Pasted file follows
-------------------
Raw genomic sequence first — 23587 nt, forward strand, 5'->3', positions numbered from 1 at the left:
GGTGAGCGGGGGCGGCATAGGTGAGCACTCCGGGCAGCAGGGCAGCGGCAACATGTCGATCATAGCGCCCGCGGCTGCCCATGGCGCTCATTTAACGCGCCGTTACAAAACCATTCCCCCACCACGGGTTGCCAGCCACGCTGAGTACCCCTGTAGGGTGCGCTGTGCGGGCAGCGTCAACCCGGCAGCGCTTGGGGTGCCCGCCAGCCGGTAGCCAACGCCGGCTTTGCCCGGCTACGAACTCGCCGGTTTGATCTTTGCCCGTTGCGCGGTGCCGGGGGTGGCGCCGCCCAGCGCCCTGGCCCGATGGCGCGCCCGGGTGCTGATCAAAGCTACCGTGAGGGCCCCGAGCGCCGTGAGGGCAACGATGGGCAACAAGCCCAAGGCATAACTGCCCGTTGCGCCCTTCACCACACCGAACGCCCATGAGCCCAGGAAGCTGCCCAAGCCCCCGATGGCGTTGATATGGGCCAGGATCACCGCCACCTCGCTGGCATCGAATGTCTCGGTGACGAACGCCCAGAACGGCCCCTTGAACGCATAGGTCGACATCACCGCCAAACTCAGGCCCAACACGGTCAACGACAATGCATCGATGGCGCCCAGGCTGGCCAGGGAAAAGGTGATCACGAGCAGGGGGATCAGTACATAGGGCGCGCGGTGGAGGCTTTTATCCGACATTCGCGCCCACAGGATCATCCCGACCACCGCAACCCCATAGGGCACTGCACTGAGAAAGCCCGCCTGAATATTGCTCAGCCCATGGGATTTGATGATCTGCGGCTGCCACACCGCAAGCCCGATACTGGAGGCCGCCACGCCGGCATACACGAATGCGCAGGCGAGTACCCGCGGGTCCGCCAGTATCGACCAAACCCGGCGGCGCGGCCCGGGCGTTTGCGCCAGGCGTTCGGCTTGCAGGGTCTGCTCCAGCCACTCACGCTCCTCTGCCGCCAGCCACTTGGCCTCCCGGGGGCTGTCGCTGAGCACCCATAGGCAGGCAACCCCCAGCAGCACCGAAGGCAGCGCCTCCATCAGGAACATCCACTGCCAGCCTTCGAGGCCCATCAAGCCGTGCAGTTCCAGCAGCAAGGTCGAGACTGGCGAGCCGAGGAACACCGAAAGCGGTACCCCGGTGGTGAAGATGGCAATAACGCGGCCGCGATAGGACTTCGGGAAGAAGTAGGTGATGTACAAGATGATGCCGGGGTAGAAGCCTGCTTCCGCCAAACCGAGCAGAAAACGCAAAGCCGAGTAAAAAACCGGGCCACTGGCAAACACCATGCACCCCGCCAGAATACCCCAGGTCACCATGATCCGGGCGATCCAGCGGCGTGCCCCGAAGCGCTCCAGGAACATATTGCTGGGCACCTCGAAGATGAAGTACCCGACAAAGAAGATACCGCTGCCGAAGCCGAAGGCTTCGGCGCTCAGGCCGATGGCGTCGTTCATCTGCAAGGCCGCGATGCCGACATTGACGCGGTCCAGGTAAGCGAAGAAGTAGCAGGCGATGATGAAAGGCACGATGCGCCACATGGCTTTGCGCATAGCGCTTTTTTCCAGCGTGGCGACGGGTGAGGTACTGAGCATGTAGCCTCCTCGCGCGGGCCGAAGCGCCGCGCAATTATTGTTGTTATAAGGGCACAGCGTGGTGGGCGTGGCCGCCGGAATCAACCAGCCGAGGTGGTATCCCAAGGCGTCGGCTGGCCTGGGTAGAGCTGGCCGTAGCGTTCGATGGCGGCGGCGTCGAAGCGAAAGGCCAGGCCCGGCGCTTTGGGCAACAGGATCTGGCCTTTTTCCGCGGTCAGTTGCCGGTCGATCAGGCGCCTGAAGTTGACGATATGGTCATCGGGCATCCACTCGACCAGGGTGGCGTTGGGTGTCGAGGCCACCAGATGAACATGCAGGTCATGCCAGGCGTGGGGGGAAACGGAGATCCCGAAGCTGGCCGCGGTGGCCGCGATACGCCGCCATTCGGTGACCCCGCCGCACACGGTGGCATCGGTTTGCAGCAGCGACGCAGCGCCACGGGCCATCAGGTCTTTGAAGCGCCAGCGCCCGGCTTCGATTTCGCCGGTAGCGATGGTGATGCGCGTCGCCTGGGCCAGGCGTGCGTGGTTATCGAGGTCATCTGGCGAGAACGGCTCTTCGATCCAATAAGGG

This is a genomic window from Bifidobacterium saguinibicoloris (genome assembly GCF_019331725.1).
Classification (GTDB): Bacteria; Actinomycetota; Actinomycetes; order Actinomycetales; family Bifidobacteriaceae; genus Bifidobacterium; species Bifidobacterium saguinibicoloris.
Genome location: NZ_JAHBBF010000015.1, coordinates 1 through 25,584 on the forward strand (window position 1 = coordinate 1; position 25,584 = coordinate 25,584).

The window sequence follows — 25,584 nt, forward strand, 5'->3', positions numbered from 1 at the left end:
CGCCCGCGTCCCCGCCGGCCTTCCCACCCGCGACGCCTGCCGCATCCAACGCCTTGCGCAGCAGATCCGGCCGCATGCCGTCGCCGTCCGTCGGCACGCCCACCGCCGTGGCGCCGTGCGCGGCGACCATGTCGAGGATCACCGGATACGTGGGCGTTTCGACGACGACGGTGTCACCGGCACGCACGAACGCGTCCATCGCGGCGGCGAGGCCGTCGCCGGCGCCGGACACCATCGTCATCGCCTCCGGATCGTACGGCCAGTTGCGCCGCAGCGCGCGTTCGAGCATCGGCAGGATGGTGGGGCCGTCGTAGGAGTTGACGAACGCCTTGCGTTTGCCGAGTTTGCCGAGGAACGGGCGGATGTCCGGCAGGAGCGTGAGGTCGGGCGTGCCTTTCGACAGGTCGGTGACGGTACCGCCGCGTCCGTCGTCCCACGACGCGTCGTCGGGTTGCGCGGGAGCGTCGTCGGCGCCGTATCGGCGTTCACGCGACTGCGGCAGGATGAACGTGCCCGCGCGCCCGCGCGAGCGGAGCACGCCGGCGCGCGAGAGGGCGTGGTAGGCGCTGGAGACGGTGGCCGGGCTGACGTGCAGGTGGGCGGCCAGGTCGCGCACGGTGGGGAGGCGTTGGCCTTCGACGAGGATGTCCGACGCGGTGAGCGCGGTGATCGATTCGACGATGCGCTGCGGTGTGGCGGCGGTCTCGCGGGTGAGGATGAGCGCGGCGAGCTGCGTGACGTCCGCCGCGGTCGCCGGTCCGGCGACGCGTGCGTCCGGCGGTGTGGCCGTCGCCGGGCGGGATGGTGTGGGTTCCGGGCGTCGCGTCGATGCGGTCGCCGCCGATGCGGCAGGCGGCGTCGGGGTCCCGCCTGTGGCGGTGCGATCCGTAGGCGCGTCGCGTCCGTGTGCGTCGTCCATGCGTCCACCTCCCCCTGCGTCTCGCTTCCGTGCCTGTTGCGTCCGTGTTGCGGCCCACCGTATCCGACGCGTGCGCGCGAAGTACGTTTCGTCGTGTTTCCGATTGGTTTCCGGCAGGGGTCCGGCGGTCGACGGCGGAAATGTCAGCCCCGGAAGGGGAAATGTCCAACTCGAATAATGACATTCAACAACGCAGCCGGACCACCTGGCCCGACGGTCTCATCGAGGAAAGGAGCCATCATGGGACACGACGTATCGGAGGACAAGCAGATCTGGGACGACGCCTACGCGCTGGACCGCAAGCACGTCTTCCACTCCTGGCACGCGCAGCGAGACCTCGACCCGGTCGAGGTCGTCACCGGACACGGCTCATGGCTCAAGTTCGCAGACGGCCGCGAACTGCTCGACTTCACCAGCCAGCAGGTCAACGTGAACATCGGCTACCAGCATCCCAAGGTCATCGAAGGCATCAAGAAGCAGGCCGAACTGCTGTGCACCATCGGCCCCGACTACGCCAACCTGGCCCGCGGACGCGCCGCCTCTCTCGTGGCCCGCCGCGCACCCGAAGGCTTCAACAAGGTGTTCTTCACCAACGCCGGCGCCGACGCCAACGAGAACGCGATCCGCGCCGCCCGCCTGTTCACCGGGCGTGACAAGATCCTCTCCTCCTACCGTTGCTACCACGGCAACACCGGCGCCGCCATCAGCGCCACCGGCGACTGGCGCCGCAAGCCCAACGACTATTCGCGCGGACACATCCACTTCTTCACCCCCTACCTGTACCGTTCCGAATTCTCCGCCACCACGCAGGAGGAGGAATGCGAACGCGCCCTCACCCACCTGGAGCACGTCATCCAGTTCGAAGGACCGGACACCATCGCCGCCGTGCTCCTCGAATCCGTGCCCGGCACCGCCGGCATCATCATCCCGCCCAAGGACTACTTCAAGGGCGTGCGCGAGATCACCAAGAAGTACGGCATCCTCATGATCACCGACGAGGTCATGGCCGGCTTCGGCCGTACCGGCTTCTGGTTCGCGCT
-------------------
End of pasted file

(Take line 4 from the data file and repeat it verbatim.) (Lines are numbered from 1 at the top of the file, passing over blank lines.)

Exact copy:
Classification (GTDB): Bacteria; Actinomycetota; Actinomycetes; order Actinomycetales; family Bifidobacteriaceae; genus Bifidobacterium; species Bifidobacterium saguinibicoloris.